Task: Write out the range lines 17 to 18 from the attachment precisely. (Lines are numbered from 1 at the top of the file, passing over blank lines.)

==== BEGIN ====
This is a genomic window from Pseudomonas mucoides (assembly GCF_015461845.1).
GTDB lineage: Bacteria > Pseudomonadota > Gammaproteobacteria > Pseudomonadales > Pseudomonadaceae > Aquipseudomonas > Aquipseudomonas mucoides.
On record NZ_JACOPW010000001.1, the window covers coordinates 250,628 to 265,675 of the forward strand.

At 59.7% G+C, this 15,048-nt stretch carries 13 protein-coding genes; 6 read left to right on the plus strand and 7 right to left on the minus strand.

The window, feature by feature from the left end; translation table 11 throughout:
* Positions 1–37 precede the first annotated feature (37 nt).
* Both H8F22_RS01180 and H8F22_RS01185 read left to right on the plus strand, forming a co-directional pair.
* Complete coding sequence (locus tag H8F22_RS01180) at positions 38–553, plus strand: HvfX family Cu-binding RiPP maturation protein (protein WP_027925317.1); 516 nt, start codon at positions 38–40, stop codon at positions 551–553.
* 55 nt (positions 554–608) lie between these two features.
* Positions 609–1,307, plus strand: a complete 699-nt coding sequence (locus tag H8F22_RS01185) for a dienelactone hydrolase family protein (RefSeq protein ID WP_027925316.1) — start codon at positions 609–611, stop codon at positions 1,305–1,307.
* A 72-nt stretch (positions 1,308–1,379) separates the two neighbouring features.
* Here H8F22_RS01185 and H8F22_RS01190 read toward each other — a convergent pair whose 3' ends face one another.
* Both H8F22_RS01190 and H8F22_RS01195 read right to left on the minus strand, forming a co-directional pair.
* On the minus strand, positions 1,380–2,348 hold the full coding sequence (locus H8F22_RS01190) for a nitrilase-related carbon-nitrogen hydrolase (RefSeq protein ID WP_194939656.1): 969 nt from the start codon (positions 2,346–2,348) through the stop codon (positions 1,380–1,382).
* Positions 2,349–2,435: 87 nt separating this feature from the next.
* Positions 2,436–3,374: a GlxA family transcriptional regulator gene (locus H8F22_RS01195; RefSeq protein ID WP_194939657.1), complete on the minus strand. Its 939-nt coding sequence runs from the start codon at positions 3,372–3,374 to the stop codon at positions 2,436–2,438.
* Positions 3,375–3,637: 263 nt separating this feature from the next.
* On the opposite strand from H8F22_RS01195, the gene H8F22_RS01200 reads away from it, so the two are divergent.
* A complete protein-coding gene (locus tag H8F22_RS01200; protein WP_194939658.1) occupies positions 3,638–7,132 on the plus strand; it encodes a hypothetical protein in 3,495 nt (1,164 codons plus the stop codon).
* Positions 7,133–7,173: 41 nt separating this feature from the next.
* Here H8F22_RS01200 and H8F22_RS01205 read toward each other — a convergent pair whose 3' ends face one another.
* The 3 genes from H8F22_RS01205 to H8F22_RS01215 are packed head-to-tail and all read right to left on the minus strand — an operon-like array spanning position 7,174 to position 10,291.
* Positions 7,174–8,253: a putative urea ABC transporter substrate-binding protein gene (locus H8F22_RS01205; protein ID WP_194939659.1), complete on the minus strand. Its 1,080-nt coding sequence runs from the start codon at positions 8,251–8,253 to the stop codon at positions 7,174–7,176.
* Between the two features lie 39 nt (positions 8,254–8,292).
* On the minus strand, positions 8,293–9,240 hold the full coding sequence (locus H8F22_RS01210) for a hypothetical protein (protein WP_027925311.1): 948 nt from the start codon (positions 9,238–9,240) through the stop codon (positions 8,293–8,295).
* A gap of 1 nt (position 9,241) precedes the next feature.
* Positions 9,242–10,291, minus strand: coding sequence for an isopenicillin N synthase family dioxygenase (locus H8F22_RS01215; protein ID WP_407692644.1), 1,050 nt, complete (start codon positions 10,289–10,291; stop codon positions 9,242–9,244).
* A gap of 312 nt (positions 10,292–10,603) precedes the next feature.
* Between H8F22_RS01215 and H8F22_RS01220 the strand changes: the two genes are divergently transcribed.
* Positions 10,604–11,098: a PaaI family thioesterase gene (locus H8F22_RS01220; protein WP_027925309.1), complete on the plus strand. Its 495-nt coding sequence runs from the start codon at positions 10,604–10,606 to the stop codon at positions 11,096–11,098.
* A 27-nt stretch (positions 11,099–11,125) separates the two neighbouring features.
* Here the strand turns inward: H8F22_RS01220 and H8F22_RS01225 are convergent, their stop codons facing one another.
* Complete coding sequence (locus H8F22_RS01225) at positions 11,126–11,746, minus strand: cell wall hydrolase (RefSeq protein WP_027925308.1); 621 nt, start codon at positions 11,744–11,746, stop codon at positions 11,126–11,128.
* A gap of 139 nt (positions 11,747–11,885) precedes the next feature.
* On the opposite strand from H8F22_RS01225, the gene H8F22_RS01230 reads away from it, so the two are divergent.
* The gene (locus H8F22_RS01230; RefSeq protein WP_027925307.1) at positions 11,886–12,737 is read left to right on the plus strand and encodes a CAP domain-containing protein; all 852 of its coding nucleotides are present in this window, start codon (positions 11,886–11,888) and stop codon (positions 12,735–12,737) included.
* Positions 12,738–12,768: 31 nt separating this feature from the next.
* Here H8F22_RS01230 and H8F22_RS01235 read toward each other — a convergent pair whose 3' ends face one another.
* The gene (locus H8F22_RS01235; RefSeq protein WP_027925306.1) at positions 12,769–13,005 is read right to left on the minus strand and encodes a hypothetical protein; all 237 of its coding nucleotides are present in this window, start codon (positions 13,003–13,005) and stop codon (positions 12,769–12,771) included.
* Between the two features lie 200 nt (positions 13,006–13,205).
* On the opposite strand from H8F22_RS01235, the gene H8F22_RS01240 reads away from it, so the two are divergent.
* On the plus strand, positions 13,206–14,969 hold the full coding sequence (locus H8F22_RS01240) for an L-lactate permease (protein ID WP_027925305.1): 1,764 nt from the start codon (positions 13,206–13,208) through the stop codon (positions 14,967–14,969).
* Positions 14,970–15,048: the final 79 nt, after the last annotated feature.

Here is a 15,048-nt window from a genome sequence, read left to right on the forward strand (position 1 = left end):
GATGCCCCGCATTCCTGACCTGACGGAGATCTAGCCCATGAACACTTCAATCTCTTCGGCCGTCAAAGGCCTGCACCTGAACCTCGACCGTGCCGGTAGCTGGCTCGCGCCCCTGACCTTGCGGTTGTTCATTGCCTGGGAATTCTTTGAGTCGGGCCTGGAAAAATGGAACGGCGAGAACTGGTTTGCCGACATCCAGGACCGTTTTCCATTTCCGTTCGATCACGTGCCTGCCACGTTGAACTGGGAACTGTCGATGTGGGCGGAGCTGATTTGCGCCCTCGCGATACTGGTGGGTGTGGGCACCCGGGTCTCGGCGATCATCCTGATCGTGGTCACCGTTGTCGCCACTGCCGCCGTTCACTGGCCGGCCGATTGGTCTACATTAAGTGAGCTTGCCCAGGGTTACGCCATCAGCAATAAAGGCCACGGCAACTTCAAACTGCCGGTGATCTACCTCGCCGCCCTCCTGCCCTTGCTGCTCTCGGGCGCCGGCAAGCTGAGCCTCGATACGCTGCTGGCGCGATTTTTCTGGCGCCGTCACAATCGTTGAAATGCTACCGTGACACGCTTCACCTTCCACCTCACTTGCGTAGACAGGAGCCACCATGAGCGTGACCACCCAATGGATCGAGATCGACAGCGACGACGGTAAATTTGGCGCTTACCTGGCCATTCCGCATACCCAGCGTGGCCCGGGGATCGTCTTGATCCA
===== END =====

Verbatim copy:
* Positions 3,375–3,637: 263 nt separating this feature from the next.
* On the opposite strand from H8F22_RS01195, the gene H8F22_RS01200 reads away from it, so the two are divergent.